New York – “We are only eleven weeks away from the UN Climate Change Conference in Durban, where the world expects governments to take the next significant step in building an effective, global system to address climate change.
I am confident that governments will be able to take a significant step, if they solve four key issues in Durban.
The first is the resolution of the political question of the second commitment period of the Kyoto Protocol. There has to be a clear decision as to how the global collective effort – not only of industrialized countries (whilst they do certainly have to take the lead) – but how the global collective effort to reduce emissions will go forward and how that will be done in a transparent manner, with greater ambition growing over time.
The second is to define the rules for the review. Under the Cancun Agreements, countries decided that they would engage in a review starting 2013. But the rules need to be decided on prior to that, and that review would then be a review of the adequacy of the efforts of countries at that time with respect to the science.
The third is clarity on climate finance. There I would say there are two big chapters. One is the approval of the first cut of the design of the Green Climate Fund, and the other is a process to ramp up climate finance up to the USD 100 billion a year that was agreed to under the Cancun Agreements to be available by the year 2020, but certainly necessitating a gradual ramp-up.
The fourth issue that needs special attention in Durban is the operationalization of both the new Technology Mechanism agreed in Cancun, as well as the Adaptation Committee which is the institution that Parties have developed that will take forward the adaptation efforts around the world.
Here in New York, the Presidents of Mexico and South Africa are actively consulting with other Heads of State on at least these four issues, which are probably the more contentious and the more political issues. And its very clear that world leaders here will again see that they are in the deep midst of economic crisis. I certainly sympathize with that.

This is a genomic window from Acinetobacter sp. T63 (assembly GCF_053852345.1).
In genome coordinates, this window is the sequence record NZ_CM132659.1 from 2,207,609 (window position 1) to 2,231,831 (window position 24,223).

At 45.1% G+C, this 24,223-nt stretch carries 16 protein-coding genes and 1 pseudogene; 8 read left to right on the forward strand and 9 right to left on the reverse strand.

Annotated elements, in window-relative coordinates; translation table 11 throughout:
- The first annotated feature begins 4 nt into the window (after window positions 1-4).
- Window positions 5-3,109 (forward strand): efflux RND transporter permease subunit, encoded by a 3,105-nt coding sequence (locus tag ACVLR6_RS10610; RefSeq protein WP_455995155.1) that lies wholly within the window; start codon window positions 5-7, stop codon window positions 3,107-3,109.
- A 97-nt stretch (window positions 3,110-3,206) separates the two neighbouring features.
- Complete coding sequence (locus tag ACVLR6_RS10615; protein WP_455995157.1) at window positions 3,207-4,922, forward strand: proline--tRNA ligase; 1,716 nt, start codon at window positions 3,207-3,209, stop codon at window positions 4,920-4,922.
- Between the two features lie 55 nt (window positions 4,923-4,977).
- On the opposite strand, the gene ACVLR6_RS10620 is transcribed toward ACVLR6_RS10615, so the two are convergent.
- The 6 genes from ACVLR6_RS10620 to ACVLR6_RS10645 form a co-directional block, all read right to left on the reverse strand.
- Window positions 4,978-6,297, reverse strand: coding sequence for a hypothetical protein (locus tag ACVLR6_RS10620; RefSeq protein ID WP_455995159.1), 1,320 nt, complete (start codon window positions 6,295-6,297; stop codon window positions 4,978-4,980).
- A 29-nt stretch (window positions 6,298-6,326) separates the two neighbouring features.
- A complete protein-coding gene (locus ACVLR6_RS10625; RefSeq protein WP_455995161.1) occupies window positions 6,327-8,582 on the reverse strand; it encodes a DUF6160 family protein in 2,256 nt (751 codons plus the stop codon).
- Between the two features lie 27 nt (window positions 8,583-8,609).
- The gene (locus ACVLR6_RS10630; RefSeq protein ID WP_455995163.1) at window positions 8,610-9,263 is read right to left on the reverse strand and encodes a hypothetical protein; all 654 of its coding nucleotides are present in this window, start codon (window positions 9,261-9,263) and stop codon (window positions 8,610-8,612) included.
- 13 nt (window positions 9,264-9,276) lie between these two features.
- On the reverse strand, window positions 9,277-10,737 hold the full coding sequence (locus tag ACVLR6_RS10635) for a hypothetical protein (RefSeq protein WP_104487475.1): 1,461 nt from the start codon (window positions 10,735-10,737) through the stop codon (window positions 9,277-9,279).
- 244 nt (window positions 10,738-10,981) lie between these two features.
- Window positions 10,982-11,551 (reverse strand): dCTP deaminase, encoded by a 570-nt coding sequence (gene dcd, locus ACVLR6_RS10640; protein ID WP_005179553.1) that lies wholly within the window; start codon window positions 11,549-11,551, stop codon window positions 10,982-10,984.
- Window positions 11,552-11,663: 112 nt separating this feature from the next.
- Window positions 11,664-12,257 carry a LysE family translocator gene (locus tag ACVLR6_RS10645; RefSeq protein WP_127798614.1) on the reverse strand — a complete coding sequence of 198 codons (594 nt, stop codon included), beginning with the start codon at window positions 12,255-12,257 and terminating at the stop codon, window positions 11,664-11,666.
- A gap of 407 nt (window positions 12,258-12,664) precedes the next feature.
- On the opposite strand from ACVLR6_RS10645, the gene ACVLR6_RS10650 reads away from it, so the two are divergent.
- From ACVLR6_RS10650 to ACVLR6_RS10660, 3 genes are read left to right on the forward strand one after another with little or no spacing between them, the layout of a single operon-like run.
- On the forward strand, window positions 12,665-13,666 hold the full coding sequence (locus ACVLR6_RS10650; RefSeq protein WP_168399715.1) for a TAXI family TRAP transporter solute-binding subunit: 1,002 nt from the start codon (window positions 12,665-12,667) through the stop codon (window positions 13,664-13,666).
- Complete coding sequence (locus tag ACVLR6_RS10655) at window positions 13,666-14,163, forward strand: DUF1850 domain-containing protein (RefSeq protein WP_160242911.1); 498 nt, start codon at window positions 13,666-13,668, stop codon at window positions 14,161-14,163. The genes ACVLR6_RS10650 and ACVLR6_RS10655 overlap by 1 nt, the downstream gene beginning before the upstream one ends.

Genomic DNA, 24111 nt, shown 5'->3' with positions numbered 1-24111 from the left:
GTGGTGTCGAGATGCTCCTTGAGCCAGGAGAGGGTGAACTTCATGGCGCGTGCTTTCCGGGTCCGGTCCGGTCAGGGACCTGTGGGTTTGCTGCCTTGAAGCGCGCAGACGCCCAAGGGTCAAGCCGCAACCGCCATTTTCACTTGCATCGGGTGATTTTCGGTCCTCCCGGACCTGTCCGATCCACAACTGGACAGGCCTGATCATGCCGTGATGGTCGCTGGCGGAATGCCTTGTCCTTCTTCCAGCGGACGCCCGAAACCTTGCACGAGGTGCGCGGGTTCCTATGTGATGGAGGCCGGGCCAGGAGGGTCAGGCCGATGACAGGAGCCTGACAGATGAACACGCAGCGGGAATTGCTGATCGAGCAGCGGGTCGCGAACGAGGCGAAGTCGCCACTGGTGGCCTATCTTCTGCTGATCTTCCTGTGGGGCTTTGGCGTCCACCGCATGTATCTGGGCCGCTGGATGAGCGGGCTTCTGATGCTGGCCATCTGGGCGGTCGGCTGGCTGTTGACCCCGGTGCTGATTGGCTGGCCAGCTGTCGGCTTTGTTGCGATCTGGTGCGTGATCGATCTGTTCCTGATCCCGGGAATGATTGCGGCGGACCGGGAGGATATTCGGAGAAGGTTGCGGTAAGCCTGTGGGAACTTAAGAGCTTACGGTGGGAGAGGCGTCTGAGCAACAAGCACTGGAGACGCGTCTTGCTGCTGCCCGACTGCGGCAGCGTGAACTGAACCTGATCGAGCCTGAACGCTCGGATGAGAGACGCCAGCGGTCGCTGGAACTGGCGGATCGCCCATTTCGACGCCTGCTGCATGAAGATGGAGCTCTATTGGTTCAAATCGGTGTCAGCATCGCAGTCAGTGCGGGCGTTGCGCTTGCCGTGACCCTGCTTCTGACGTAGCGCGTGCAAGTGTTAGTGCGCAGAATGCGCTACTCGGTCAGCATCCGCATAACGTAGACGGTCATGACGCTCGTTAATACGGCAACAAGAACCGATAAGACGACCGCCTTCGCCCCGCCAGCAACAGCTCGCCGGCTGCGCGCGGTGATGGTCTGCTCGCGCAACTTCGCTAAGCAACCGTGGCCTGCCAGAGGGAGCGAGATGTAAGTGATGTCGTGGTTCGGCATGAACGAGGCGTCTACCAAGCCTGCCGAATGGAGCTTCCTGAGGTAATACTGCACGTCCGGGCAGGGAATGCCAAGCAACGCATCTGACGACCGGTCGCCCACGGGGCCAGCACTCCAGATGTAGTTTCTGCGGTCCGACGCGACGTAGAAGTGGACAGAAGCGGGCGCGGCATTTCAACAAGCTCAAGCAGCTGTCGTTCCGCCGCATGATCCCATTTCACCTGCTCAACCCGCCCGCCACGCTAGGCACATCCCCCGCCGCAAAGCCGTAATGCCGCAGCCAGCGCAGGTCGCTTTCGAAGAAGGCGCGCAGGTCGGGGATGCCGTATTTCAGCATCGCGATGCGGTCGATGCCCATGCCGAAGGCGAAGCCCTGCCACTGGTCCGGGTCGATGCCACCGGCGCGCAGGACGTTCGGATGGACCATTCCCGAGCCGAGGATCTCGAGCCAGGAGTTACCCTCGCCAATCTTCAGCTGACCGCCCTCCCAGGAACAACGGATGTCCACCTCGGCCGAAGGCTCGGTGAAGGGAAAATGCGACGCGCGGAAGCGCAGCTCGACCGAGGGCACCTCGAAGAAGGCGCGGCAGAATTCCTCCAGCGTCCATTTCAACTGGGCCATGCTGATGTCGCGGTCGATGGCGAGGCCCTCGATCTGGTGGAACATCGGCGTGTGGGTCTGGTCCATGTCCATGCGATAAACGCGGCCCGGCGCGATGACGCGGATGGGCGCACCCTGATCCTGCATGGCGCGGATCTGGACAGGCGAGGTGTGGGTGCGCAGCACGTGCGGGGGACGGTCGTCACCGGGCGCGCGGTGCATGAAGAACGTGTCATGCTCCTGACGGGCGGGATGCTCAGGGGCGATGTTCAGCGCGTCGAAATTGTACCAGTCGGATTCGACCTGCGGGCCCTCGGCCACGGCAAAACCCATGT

However, it is also very clear that no matter what short-term solutions will be put in place by governments to deal with this current economic crisis, those solutions will not be able to maintain growth and stability throughout a longer period unless they are imbued within a global climate change solution. So it is very clear that even if we have short-term solutions that we need to put in place, we also have to have long-term solutions that need to devised to take us to a low-carbon and climate-resilient world.”
About the UNFCCC
With 195 Parties, the United Nations Framework Convention on Climate Change (UNFCCC) has near universal membership and is the parent treaty of the 1997 Kyoto Protocol. The Kyoto Protocol has been ratified by 193 of the UNFCCC Parties. Under the Protocol, 37 States, consisting of highly industrialized countries and countries undergoing the process of transition to a market economy, have legally binding emission limitation and reduction commitments. The ultimate objective of both treaties is to stabilize greenhouse gas concentrations in the atmosphere at a level that will prevent dangerous human interference with the climate system.